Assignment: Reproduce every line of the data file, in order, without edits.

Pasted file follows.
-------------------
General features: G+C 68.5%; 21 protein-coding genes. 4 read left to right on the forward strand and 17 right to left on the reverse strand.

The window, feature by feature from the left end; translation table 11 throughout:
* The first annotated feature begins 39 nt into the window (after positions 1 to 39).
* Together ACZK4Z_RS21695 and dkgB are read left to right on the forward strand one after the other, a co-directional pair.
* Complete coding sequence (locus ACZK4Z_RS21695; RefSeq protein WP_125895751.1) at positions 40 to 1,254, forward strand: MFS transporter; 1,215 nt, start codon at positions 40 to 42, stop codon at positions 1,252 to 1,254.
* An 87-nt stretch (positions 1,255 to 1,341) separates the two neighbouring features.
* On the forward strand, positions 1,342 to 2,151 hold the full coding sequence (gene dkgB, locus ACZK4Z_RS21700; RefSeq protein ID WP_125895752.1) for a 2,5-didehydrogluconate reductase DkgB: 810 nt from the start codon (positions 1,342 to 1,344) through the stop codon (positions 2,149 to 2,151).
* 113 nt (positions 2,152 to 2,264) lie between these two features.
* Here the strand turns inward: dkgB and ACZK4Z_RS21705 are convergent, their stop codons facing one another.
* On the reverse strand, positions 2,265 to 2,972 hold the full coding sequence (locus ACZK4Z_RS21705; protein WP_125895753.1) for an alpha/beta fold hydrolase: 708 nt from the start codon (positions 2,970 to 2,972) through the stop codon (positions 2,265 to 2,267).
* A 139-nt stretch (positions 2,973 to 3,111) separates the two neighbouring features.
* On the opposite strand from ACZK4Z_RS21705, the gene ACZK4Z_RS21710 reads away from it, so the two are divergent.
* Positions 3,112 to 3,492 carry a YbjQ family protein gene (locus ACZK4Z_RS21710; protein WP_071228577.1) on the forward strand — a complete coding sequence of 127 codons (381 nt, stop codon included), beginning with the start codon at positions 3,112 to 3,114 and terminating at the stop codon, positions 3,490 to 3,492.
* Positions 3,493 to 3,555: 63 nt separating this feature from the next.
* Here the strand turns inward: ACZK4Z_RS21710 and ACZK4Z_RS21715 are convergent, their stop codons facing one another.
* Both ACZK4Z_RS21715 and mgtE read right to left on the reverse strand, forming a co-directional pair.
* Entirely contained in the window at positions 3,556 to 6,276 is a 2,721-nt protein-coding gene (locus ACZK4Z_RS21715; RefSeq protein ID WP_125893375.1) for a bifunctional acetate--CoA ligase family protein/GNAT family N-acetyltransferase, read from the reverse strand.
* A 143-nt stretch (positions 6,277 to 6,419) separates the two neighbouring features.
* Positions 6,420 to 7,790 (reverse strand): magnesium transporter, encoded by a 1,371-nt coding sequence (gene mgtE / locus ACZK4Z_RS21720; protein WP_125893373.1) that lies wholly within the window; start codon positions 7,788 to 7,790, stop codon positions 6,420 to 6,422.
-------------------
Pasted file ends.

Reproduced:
General features: G+C 68.5%; 21 protein-coding genes. 4 read left to right on the forward strand and 17 right to left on the reverse strand.

The window, feature by feature from the left end; translation table 11 throughout:
* The first annotated feature begins 39 nt into the window (after positions 1 to 39).
* Together ACZK4Z_RS21695 and dkgB are read left to right on the forward strand one after the other, a co-directional pair.
* Complete coding sequence (locus ACZK4Z_RS21695; RefSeq protein WP_125895751.1) at positions 40 to 1,254, forward strand: MFS transporter; 1,215 nt, start codon at positions 40 to 42, stop codon at positions 1,252 to 1,254.
* An 87-nt stretch (positions 1,255 to 1,341) separates the two neighbouring features.
* On the forward strand, positions 1,342 to 2,151 hold the full coding sequence (gene dkgB, locus ACZK4Z_RS21700; RefSeq protein ID WP_125895752.1) for a 2,5-didehydrogluconate reductase DkgB: 810 nt from the start codon (positions 1,342 to 1,344) through the stop codon (positions 2,149 to 2,151).
* 113 nt (positions 2,152 to 2,264) lie between these two features.
* Here the strand turns inward: dkgB and ACZK4Z_RS21705 are convergent, their stop codons facing one another.
* On the reverse strand, positions 2,265 to 2,972 hold the full coding sequence (locus ACZK4Z_RS21705; protein WP_125895753.1) for an alpha/beta fold hydrolase: 708 nt from the start codon (positions 2,970 to 2,972) through the stop codon (positions 2,265 to 2,267).
* A 139-nt stretch (positions 2,973 to 3,111) separates the two neighbouring features.
* On the opposite strand from ACZK4Z_RS21705, the gene ACZK4Z_RS21710 reads away from it, so the two are divergent.
* Positions 3,112 to 3,492 carry a YbjQ family protein gene (locus ACZK4Z_RS21710; protein WP_071228577.1) on the forward strand — a complete coding sequence of 127 codons (381 nt, stop codon included), beginning with the start codon at positions 3,112 to 3,114 and terminating at the stop codon, positions 3,490 to 3,492.
* Positions 3,493 to 3,555: 63 nt separating this feature from the next.
* Here the strand turns inward: ACZK4Z_RS21710 and ACZK4Z_RS21715 are convergent, their stop codons facing one another.
* Both ACZK4Z_RS21715 and mgtE read right to left on the reverse strand, forming a co-directional pair.
* Entirely contained in the window at positions 3,556 to 6,276 is a 2,721-nt protein-coding gene (locus ACZK4Z_RS21715; RefSeq protein ID WP_125893375.1) for a bifunctional acetate--CoA ligase family protein/GNAT family N-acetyltransferase, read from the reverse strand.
* A 143-nt stretch (positions 6,277 to 6,419) separates the two neighbouring features.
* Positions 6,420 to 7,790 (reverse strand): magnesium transporter, encoded by a 1,371-nt coding sequence (gene mgtE / locus ACZK4Z_RS21720; protein WP_125893373.1) that lies wholly within the window; start codon positions 7,788 to 7,790, stop codon positions 6,420 to 6,422.